Still receiving emails spoofing your domain?

It is probably time to talk about a lesser known fact about emails. Namely, that an email can have two sender addresses:

The first one is called the (RFC5321.MailFrom) Envelope Sender Address, which remains hidden from view and is used by mail servers during the SMTP transmission. This is what ORF and your mail server logs and also what the SPF Test validates. It is also the address to which any undeliverable message notices, or bounce messages, are sent. You may find this address in the "Return-Path:" field of the message header. If we were to use an analogy, this is the sender address that you would write on an envelope for the post office to return your letter to in case it cannot be delivered for some reason.

The second one is called the (RFC5322.From) Display From Address, which is displayed by the email client (e.g. Outlook) when the recipient opens the email. This address cannot be and is not meant to be validated by the SPF Test (more on this below). This address can be found in the "From:" field of the message header. To continue the previous analogy, this would be the address of the actual author which would appear in the letterhead.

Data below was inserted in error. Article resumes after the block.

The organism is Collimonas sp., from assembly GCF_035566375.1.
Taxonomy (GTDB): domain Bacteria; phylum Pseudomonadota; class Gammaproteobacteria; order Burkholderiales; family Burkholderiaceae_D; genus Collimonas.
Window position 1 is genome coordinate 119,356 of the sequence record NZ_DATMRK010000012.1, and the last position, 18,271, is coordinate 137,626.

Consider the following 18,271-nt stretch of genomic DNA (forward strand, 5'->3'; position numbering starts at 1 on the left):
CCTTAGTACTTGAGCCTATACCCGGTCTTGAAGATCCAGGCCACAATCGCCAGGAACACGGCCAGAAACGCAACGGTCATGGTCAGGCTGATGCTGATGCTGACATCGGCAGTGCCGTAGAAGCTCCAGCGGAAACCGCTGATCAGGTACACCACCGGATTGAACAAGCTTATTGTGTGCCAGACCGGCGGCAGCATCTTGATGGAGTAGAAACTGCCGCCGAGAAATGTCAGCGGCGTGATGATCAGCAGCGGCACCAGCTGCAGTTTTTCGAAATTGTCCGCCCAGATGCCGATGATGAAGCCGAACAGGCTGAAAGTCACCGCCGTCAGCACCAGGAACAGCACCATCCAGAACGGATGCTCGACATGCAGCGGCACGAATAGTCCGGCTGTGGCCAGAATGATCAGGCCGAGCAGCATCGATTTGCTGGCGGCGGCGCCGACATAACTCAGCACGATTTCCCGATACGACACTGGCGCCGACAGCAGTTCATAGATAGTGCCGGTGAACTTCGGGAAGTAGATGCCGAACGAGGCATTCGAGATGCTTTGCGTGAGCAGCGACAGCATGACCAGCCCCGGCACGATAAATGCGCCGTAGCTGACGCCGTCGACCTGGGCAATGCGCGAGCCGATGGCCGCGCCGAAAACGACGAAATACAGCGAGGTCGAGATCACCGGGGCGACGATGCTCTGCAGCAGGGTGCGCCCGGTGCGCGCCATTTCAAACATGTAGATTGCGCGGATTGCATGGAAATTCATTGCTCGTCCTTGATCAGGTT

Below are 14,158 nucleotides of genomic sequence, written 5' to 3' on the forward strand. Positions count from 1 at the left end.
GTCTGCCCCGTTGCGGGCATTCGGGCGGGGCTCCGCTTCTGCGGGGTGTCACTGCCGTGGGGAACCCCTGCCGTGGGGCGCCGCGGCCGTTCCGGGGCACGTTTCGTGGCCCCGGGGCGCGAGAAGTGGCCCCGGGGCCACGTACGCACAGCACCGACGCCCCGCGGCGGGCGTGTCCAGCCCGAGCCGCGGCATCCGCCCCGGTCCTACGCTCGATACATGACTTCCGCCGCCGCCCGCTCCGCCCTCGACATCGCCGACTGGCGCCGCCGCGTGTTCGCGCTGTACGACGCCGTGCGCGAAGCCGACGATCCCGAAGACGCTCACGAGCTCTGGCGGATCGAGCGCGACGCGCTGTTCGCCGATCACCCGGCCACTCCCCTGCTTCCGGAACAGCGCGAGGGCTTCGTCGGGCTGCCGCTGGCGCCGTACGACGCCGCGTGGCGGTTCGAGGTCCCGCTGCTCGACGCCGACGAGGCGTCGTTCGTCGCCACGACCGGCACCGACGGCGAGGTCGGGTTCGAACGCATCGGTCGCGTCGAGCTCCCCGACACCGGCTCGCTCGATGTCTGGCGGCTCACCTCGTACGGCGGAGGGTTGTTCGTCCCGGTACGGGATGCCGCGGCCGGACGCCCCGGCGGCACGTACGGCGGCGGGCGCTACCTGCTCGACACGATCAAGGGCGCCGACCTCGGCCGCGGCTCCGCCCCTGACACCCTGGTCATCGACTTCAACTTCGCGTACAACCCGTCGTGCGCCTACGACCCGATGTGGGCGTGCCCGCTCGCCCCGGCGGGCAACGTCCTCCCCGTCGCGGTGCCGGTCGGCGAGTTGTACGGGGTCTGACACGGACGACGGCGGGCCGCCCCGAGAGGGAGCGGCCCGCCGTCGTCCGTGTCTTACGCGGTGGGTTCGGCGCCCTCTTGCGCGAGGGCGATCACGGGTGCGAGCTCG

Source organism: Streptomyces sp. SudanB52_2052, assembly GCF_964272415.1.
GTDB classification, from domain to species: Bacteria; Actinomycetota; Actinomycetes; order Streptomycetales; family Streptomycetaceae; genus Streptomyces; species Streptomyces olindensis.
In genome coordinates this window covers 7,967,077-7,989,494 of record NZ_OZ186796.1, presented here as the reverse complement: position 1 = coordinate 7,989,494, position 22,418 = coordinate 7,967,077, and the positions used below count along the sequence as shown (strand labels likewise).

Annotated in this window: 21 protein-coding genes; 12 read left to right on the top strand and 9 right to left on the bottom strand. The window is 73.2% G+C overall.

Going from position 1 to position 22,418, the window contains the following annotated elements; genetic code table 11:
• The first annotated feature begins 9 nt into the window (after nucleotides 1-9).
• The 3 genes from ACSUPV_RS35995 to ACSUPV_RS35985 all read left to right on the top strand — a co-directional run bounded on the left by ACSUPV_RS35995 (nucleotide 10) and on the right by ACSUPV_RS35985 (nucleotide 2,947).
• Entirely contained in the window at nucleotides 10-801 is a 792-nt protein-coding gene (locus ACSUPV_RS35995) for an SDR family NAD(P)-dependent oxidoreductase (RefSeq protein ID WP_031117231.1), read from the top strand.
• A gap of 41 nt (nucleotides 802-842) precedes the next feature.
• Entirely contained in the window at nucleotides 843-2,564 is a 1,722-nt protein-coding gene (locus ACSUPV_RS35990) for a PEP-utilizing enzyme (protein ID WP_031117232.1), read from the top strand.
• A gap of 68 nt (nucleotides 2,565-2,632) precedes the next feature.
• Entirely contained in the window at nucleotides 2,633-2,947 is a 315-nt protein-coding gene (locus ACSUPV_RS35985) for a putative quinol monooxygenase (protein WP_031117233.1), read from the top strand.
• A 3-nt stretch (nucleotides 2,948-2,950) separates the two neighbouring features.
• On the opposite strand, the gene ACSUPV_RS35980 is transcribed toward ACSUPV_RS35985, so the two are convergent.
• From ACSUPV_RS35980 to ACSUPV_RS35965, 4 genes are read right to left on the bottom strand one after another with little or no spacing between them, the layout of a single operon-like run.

So how can we validate the Display From Address, since that is the email address which the recipients actually see?

Publish a DMARC policy for your domain

DMARC Explained

DMARC on Wikipedia (external link) (external link)


Vamsoft DMARC Policy Checker

DMARC is an email authentication protocol that builds on SPF and DKIM and can successfully thwart scam and phishing attempts. Emails that appear as though they were authored by someone from a domain protected by DMARC must pass the SPF and/or DKIM tests, and – and this is the key part – the domain identifier used for the SPF/DKIM verification must match the domain in the Display From Address.

To verify whether you domain has a published DMARC record, run the nslookup -type=txt command from the command line, where "" is your domain. Unless you receive an answer TXT record starting with "v=dmarc1 ..." you will need to create and publish a DMARC record for your domain.

Similarly to SPF, this is done within the DNS registrar of your domain by adding a specific TXT record under where "" is replaced with your domain name (or subdomain). The simplest DMARC policy you can use is v=dmarc1; p=reject or v=dmarc1; p=quarantine, which tells the world to reject or quarantine the email claiming to be from your domain if it fails the DMARC check.